WWE Smackdown: Sandow vs. Ryder Could Be a Throwback to Classic Feuds

Derek McKinley@derek_mckinleyCorrespondent IMay 22, 2012

Photo courtesy of fighters.com
Photo courtesy of fighters.com

In the last several weeks, the WWE Universe has been repeatedly condescended to by the "Self-professed Intellectual Savior of the Masses" Damien Sandow.

Sandow accuses fans on a weekly basis of being blissfully ignorant and insists that he has come to WWE to save them.

Honestly, I thought I was going to hate it, but it really is an effective gimmick. Superstars can draw cheap heat by insulting the local cuisine, tourist attractions (or lack thereof), or sports team, but the most effective way is simply to accuse the fans of being stupid, and proving it by being measurably more intelligent than them.

But beyond being a heat magnet, Sandow, as one of few Superstars with an actual gimmick, can do a lot of good. Perhaps he really can be a savior in a sense.

Some of the great feuds in the past were rife with symbolism, which made them easy to connect with. Undertaker vs. Hulk Hogan, for example, pitted Hogan's Christian faith against the very concept of death itself. It was an interesting and compelling allegory.

Similarly, Austin vs. McMahon pitted the foul-mouthed, beer-swilling everyman against his boss, the corporate juggernaut with immeasurable power and a penchant for injustice. Every fan could relate to the idea of hating their boss, and that connection formed the cornerstone of the Attitude Era.

Sandow, with his extensive lexicon and taste for the finer things in life, in addition to Handel's Hallelujah Chorus playing him to the ring, represents intellectualism. He is smug, self-satisfied, condescending and almost assuredly smarter than you, the average WWE fan.

On the most recent episode of Smackdown, Sandow sauntered to the ring for a match, but passed by Zack Ryder, who was filming the opening sequence for his show, Z! True Long Island Story. WWE, whether they meant to or not, had stumbled on a great idea.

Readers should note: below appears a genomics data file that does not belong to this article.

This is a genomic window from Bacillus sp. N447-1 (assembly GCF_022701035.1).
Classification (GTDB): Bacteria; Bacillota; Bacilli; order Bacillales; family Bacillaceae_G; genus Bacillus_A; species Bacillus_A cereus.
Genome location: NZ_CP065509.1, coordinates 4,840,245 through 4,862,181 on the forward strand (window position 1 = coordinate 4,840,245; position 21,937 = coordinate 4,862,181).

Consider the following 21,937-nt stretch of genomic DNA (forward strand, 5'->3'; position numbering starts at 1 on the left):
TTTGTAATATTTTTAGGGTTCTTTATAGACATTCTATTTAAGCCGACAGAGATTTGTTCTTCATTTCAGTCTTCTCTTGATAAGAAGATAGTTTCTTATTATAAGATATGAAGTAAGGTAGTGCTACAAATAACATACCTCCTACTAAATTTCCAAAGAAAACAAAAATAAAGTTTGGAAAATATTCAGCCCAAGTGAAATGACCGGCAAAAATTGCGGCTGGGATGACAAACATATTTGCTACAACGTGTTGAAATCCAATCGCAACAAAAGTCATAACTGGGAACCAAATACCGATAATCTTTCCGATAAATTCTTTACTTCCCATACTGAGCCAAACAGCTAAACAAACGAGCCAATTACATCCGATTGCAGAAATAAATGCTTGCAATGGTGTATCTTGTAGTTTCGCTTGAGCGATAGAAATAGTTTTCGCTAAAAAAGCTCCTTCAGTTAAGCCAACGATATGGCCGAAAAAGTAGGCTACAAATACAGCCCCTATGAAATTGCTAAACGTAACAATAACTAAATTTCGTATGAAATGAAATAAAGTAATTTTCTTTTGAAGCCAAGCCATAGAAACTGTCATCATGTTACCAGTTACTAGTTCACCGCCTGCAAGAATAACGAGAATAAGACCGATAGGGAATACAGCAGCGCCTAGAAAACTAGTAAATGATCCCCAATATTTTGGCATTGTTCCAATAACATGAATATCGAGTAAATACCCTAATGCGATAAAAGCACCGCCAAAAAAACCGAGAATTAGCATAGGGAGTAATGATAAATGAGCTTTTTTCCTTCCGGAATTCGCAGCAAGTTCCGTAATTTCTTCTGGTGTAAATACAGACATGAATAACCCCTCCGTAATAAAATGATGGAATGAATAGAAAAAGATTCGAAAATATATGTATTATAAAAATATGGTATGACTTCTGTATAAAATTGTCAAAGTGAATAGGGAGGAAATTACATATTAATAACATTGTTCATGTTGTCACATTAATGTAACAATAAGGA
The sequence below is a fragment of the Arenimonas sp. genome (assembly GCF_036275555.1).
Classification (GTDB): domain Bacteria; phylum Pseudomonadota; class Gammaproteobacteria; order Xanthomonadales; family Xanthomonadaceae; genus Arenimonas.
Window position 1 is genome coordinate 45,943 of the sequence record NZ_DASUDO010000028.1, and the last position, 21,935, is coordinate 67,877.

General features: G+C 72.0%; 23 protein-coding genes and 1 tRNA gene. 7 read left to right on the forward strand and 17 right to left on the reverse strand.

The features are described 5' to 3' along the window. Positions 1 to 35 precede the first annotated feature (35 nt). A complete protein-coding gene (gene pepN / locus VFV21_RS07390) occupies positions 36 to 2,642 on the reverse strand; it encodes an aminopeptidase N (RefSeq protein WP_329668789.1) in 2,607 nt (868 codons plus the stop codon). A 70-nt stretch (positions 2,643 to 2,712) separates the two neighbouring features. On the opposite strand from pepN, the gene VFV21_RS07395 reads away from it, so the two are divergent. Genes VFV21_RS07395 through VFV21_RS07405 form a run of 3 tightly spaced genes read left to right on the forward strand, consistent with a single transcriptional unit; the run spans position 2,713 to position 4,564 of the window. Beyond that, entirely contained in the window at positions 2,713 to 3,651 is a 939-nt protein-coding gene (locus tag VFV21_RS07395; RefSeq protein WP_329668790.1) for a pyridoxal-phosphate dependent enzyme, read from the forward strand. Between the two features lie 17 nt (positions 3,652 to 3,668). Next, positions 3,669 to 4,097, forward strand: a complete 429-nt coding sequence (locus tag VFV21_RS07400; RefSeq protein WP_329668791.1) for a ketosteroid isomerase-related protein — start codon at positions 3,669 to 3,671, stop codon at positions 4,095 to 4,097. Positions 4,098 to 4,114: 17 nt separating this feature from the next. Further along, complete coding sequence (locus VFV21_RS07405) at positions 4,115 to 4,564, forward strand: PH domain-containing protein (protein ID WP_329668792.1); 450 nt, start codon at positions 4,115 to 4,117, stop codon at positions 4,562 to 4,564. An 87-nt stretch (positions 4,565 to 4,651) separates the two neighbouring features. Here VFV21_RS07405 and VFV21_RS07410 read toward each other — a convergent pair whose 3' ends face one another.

Before they even said a word, I knew instantly, almost on a sub-conscious level, why Sandow would and should dislike a guy like Ryder, and I'm sure I'm not alone in that. If Sandow represents intellectualism and enlightenment, then Zack Ryder, the fist-pumping, hair-spiking, YouTube Superstar represents every lowbrow, idiotic, senseless thing Sandow has come to WWE to eradicate.

Rather than a brief backstage interaction, why not get these guys in a proper angle with each other? Sandow is going to have to wrestle eventually. And with guys like Ryback, Brodus Clay, and Lord Tensai monopolizing the jobber squash market for the foreseeable future, Sandow needs to be introduced into a meaningful and logical feud right off the bat.

Zack Ryder is the man to go to. His career is in the toilet right now, let's be honest. It seems like the guy hasn't won a match in months. He needs a chance to shine again, and he can't do that without being given the resources in the form of promo time.

If Ryder and Sandow cross paths again, there needs to be a more meaningful interaction than a simple look of disgust from Sandow. If Ryder asks Sandow what his problem is, only to be ignored, he needs to press the issue and confront Sandow. After a thorough verbal upbraiding, Ryder should challenge Sandow to a match.

The other thing that makes feuds so great is juxtaposition. We're supposed to believe that smart is good and stupid (for lack of a better word) is bad. But Sandow, clearly the more intellectually gifted of the two, is the heel.

I can't stress enough, though, that if this feud were to take place, two things must happen. Ryder must not be made to look obviously stupid. Yes, he is less intelligent than Sandow, but it must be made clear that Ryder is not too stupid to live. He's just smart in a different way, and although he is easily grouped in with Jersey Shore, the club scene and other similar exploits, he's not necessarily an idiot.

Secondly, Ryder has to actually win some matches. It's tempting to feed him to Sandow as a sacrificial lamb for the purposes of boosting Sandow's credibility as a debuting Superstar, but this is a feud that has potential to go somewhere. This is pay-per-view quality stuff from two young mid-card talents, exactly what WWE has been missing for a while now. Ryder can re-establish some of his lost credibility with victories leading up to a match with Sandow, and even some victories over Sandow himself.

WWE seems to believe that losing destroys the credibility of a debuting character, but Sandow's gimmick largely exempts him from that. If he loses a match, at the end of the day he's still smarter, better looking and more enlightened than you, he'll reason, and he'll return armed with plenty of rationalizations about why he lost that will only serve to reinforce his status as the guy people love to hate.

WWE would do well to throw it back to a time when feuds had meaning and the symbolism was evident. Ryder vs. Sandow is a good way to get started.